Michigan Court of Appeals; Docket No. 189879; Published
Judges Fitzgerald, MacKenzie, and Hathaway; Unanimous; Per Curiam
Official Michigan Reporter Citation: 222 Mich App 97; Link to Opinion
In this per curiam published Opinion, the Court of Appeals addresses the statute of limitations applicable where one insurer seeks to recover from another insurer amounts mistakenly paid for no-fault first party coverage. The court held that this type of claim was in the nature of subrogation and therefore, subject to the one year limitation period set forth in §3145 of the no-fault act.
Amerisure issued a policy of no-fault insurance to Trucking Services, Inc. On July 21, 1992, an individual named Leroy Rister was injured while descending from a semi-truck tractor. Amerisure believed Rister to be an employee of its insured, Trucking Services, and therefore paid first party benefits to Rister when, in fact, Rister was an independent contractor. Rister had a personal automobile insured by defendant State Farm at the time of the accident. In April, 1993, plaintiff learned that Rister was not an employee of Trucking Services, Inc., but rather an independent contractor. However, Amerisure did not send a notice to State Farm that it intended to seek reimbursement from State Farm until January, 1994. Amerisure, as subrogee of its insured, Trucking Services, Inc. subsequently filed suit on November 22,1994, for reimbursement against State Farm. The trial court granted summary disposition in favor of State Farm on the grounds that the suit was barred by the one year statute of limitations contained in §3145(1) of the no-fault act.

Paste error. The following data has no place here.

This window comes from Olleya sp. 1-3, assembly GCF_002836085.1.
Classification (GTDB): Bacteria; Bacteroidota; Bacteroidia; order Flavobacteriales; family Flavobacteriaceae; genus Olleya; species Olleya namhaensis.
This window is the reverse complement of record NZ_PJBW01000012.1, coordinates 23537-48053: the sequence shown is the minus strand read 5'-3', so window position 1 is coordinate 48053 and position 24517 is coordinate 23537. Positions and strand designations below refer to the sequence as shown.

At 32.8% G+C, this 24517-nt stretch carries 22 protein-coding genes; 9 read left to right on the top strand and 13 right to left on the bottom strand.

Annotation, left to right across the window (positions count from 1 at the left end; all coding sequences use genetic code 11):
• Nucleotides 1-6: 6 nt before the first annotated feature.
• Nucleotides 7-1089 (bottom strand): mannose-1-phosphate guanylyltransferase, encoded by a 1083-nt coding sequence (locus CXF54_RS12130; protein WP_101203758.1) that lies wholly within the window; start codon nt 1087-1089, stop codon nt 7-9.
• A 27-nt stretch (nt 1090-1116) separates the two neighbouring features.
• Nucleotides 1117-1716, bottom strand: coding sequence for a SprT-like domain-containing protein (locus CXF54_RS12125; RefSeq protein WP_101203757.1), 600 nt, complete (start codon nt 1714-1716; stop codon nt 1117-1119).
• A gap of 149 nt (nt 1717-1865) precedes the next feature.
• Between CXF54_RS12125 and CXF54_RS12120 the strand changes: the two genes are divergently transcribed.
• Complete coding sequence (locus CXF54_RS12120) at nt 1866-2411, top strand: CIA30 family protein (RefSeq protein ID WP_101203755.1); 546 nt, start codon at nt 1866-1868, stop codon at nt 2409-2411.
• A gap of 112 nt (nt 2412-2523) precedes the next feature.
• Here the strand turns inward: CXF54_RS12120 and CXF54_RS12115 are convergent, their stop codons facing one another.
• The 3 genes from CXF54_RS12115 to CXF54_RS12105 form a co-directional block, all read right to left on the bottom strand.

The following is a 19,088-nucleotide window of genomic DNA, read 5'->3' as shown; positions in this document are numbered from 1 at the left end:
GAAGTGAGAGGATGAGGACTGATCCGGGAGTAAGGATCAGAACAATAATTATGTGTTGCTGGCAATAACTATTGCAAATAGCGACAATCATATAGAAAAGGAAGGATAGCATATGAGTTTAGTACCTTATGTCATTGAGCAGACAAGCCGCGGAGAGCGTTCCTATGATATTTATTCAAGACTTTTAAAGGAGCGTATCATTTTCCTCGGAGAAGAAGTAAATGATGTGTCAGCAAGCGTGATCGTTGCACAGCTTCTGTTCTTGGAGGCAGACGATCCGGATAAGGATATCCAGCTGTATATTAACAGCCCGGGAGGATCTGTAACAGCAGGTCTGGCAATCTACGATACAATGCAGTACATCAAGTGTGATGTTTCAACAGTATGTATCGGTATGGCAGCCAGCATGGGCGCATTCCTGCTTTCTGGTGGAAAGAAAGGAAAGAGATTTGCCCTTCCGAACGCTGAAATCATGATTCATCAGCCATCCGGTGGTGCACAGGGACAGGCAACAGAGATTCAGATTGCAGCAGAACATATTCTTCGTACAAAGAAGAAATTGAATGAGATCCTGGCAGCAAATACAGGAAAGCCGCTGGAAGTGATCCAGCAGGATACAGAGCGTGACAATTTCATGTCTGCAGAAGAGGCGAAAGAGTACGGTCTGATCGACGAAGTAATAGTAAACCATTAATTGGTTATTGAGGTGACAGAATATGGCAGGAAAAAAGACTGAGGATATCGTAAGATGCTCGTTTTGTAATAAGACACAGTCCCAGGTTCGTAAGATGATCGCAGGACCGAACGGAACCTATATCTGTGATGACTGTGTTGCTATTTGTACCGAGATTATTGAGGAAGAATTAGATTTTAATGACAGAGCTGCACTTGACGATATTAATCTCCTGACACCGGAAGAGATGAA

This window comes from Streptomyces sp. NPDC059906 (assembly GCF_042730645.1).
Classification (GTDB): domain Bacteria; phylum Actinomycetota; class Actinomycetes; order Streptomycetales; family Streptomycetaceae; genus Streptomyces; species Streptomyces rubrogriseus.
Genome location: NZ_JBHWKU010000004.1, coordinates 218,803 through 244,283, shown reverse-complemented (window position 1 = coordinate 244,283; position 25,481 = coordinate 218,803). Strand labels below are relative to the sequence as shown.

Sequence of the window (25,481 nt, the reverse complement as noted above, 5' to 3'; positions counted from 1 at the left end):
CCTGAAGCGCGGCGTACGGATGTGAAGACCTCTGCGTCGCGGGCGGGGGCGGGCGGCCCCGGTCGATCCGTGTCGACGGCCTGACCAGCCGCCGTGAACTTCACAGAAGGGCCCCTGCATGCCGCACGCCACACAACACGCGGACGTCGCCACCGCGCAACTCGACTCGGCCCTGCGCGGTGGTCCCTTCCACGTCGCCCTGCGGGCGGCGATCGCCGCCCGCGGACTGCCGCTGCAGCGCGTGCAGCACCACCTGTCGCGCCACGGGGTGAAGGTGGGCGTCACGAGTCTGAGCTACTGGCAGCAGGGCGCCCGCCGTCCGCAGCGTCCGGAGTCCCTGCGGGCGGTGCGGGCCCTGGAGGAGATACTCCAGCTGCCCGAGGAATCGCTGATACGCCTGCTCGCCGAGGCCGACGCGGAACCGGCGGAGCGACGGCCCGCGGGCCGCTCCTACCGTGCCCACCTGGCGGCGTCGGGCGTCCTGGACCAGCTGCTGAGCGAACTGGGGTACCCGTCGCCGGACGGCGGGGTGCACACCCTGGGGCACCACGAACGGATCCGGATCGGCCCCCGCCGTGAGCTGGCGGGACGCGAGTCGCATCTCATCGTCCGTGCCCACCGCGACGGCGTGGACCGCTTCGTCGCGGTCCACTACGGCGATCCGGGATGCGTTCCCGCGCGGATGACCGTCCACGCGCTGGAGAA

The issue presented to the Court of Appeals was whether the one year statute of limitations in §3145(1) applies when an insurer is suing another insurer on the basis that it paid benefits by mistake for which the defendant insurer was liable. Before deciding the issue, the Court of Appeals discussed two earlier conflicting opinions on point.
In Michigan Mutual Insurance Company v Home Mutual Insurance Company, 108 Mich App 274; 310 NW2d 362 (1981) (Item No. 439), the Court of Appeals held that where one insurer mistakenly pays benefits which is the obligation of another insurance company, it obtains the rights of the insured and may pursue a subrogation action against the insurance company that was obligated to provide the coverage. In this situation, the insurer seeking reimbursement has no greater rights than the insured, and therefore, it is barred by the one year statute of limitations provision set forth in §3145(1) that would be applicable if it were the insured seeking coverage. Michigan Mutual v Home Mutual was followed in Keller v Losinski (Item No. 233), Federal Kemper v Western Insurance (Item No. 320), and Citizens Insurance v American Community (Item No. 1575).
In contrast, a different panel of the Court of Appeals in Madden v Employers Insurance of Wausau, 168 Mich App 33; 424 NW2d 21 (1988) (Item No. 1129) characterized this type of action as one to recover monies paid under a mistaken fact, and therefore is one of indemnity. Under this analysis, the general six year statute of limitations, as set forth in the Revised Judicature Act, governed the claim. Here, the Court of Appeals adopted the reasoning of its previous opinion in Michigan Mutual, supra, and held that the one year statute of limitations in §3145 of the no-fault act governs actions between no-fault insurers for recovery of monies mistakenly paid by a non-liable insurer. The court found that such actions are in the nature of subrogation, and as such, the plaintiff acquired no greater rights than the insured had against the insurer obligated to provide coverage. Since the insured's right against the defendant here would be to maintain a cause of action for payment of personal injury protection benefits, the plaintiffs subrogation action is subject to the one year limitation period as set forth in §3145(1).